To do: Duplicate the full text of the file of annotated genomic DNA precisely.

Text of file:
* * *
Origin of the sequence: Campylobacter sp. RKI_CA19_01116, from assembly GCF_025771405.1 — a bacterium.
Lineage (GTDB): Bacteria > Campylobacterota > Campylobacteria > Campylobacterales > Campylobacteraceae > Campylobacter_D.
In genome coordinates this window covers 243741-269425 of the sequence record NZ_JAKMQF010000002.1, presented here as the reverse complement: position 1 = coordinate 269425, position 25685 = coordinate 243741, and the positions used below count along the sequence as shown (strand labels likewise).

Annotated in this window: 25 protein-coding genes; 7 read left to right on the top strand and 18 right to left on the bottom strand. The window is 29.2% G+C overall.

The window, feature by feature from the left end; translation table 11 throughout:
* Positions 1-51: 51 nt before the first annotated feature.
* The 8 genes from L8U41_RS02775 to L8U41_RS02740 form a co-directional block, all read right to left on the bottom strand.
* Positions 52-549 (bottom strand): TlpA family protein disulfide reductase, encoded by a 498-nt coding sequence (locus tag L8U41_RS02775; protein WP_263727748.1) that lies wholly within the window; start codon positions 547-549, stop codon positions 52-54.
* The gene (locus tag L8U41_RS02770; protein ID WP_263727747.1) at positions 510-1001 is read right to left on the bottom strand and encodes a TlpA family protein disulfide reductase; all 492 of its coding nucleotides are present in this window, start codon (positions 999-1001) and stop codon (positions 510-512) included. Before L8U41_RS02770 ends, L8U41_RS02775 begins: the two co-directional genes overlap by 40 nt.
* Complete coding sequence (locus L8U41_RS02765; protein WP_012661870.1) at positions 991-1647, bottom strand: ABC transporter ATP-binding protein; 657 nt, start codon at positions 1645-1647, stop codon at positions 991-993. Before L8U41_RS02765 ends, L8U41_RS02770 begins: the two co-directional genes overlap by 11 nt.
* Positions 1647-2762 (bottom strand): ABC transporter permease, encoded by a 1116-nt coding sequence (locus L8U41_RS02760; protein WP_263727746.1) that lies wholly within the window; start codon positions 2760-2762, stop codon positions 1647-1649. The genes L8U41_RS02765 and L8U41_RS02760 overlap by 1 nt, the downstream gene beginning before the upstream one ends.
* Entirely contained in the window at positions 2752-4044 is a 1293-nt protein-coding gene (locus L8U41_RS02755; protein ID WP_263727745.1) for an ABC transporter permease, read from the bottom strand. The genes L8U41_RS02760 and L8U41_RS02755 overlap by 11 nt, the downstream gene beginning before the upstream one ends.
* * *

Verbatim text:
Origin of the sequence: Campylobacter sp. RKI_CA19_01116, from assembly GCF_025771405.1 — a bacterium.
Lineage (GTDB): Bacteria > Campylobacterota > Campylobacteria > Campylobacterales > Campylobacteraceae > Campylobacter_D.
In genome coordinates this window covers 243741-269425 of the sequence record NZ_JAKMQF010000002.1, presented here as the reverse complement: position 1 = coordinate 269425, position 25685 = coordinate 243741, and the positions used below count along the sequence as shown (strand labels likewise).

Annotated in this window: 25 protein-coding genes; 7 read left to right on the top strand and 18 right to left on the bottom strand. The window is 29.2% G+C overall.

The window, feature by feature from the left end; translation table 11 throughout:
* Positions 1-51: 51 nt before the first annotated feature.
* The 8 genes from L8U41_RS02775 to L8U41_RS02740 form a co-directional block, all read right to left on the bottom strand.
* Positions 52-549 (bottom strand): TlpA family protein disulfide reductase, encoded by a 498-nt coding sequence (locus tag L8U41_RS02775; protein WP_263727748.1) that lies wholly within the window; start codon positions 547-549, stop codon positions 52-54.
* The gene (locus tag L8U41_RS02770; protein ID WP_263727747.1) at positions 510-1001 is read right to left on the bottom strand and encodes a TlpA family protein disulfide reductase; all 492 of its coding nucleotides are present in this window, start codon (positions 999-1001) and stop codon (positions 510-512) included. Before L8U41_RS02770 ends, L8U41_RS02775 begins: the two co-directional genes overlap by 40 nt.
* Complete coding sequence (locus L8U41_RS02765; protein WP_012661870.1) at positions 991-1647, bottom strand: ABC transporter ATP-binding protein; 657 nt, start codon at positions 1645-1647, stop codon at positions 991-993. Before L8U41_RS02765 ends, L8U41_RS02770 begins: the two co-directional genes overlap by 11 nt.
* Positions 1647-2762 (bottom strand): ABC transporter permease, encoded by a 1116-nt coding sequence (locus L8U41_RS02760; protein WP_263727746.1) that lies wholly within the window; start codon positions 2760-2762, stop codon positions 1647-1649. The genes L8U41_RS02765 and L8U41_RS02760 overlap by 1 nt, the downstream gene beginning before the upstream one ends.
* Entirely contained in the window at positions 2752-4044 is a 1293-nt protein-coding gene (locus L8U41_RS02755; protein ID WP_263727745.1) for an ABC transporter permease, read from the bottom strand. The genes L8U41_RS02760 and L8U41_RS02755 overlap by 11 nt, the downstream gene beginning before the upstream one ends.